Bullying is not a joke and it should never be overlooked or regarded as a “kid’s play”. However, more and more children are victims to bullying, to a point where they become depressed and anxious or unwilling to attend school or any other social gathering.
The bullying can be both physical and verbal and both cases are as harmful and dangerous as the other one. It’s true that bullying starts with a simple physical contact or a few rude words, nevertheless it may lead to serious harassment, which is later on evident in the victims’ development in life.
As a matter of fact, many suicide cases have been connected with bullying or similar type of harassment and this is quite concerning, because some cases are even happening among younger children.
Now, that we’ve entered the grey area or the fragile topic, it’s time to look for signs of bullying and ways to prevent them.
Wisconsin Town puts a law accounting parents whose children are bullying others
Studies often suggest that as nearly as 6,000 children have committed suicide due to bullying and most of them were aged between 15 and 24.
This fact is quite shocking, especially if we bear in mind that bullies are mainly the victim’s classmates or someone at their school or neighborhood.
For this purpose only, Wisconsin Town has decided to take matters into their own hands and put a large fine on the parents whose children are bullies or participants in the verbal, cyber or physical bullying. The fine starts at $366 for first offence and gets to $681 for a second offence within the same year.
By incorporating this law, Wisconsin Town is hoping to lower the death of children, victims of bullying as well as raise awareness in parents.
However, besides suicide, bullying can trigger many other problems connected with the development of the victim and even though parents and schools in general, try to overlook some situations of bullying and characterize them as simply “child’s play”, it ends up in creating depressed kids who are often finding the rescue in suicide.
The city council of Shawano tends to warn the parents of their child’s behavior before they give the fine, however after the first case of bullying they receive a fine of $366, which if not stopped within a year, the fine reaches to $681.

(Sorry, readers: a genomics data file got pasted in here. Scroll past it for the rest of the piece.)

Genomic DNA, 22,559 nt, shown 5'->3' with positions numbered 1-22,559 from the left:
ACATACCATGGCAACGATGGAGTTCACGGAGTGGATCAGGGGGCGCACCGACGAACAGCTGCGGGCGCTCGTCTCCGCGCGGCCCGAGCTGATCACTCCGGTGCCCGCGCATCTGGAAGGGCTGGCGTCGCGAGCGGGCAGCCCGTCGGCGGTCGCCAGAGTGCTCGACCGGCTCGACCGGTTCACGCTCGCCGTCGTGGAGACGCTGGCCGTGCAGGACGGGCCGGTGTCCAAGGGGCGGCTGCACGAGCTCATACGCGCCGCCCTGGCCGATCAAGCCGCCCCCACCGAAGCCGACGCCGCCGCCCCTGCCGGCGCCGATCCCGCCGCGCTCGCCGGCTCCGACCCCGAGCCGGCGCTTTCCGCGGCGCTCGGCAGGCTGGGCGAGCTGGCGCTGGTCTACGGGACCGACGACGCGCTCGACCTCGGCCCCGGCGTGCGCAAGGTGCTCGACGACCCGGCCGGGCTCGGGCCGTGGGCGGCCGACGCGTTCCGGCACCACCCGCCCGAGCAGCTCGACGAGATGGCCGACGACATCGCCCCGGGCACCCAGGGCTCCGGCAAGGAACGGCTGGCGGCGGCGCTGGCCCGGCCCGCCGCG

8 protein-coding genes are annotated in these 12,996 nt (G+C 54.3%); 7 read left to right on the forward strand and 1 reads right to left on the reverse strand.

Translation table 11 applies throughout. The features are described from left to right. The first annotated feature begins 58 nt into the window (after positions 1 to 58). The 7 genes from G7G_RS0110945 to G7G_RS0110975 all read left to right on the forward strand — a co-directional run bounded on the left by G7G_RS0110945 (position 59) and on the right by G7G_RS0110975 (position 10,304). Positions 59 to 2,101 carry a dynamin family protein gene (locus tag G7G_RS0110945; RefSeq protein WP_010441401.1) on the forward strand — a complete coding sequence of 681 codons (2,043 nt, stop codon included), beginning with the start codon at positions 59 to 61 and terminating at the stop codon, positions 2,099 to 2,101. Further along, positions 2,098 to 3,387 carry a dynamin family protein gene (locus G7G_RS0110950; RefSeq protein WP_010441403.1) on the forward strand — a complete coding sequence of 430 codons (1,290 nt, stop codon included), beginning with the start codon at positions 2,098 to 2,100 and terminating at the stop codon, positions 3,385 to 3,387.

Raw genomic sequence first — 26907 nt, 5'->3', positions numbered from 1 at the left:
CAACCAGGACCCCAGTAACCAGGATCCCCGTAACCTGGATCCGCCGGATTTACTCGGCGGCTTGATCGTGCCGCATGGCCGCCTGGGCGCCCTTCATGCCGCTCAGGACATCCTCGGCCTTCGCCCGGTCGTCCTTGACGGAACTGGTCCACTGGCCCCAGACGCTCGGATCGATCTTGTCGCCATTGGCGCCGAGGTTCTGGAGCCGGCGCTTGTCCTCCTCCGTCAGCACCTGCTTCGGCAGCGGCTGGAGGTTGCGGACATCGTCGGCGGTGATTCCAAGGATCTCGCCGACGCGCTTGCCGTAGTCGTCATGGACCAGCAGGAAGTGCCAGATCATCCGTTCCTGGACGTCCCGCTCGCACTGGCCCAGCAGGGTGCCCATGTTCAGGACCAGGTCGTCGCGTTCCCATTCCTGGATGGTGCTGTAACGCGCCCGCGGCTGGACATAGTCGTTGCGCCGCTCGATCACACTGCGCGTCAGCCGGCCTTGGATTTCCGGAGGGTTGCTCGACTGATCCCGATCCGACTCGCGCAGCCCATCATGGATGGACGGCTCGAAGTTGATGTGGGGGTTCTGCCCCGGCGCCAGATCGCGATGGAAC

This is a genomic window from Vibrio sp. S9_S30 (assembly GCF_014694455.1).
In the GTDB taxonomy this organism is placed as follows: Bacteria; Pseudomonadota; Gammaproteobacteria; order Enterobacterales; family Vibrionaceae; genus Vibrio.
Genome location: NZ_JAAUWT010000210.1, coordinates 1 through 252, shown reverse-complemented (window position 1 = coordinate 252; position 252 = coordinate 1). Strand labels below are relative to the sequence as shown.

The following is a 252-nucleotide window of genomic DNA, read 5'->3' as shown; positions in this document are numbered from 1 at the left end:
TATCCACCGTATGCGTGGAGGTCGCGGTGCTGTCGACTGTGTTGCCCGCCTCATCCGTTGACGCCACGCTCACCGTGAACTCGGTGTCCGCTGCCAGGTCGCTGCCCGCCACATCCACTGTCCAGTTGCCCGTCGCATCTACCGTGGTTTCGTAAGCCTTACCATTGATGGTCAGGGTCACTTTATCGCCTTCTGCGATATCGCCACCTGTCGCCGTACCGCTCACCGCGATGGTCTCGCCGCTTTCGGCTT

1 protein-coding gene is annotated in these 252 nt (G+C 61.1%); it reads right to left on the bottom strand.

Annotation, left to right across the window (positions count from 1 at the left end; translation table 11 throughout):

This law is applied to any bully under the age of 18 who has committed any type of harassment, including physical, verbal or cyber bullying.
However, even though parents are fined, it doesn’t have to mean that parents in general raise kids as bullies. In many cases, parents are not even aware that their kids are bullies. Bullies are often detected at schools or on the social media.
Bullying is taking an enormous part in our lives, affecting not only the parents of the victims, but also the parents of the bullies.
Dealing with bullying requires a lot of patience and therapy, so even though the fine may be helpful or useful at some point, this doesn’t mean that the child will learn to behave or stop to misbehave and harass other children, making them inferior and stepping over their confidence.
It’s no wonder this law drew so much attention in the public, especially to those who are affected by it.
So, despite the fact that everyone agrees that something should be done in order to prevent such situations, other will disagree with fining parents or blaming them for their child’s misbehaving. Many people believe that this misbehaving or so characterized as bullying may stop at any moment through a natural course simply because children do have the habit to tease each other.
However, the officers in Shawano emphasize the fact that any type of harassment, regardless of the intensity should be stopped immediately and any type of hurting others should not be regarded as “child’s play”, but regarded as bullying.
So, regardless of the criticism or the supporting of this implementing of the law, it’s up to parents and schools to decide whether bullying should be punished with a fine or other methods of punishments should be implemented.
A professional writer with over a decade of incessant writing skills. Her topics of interest and expertise range from health, nutrition and psychology.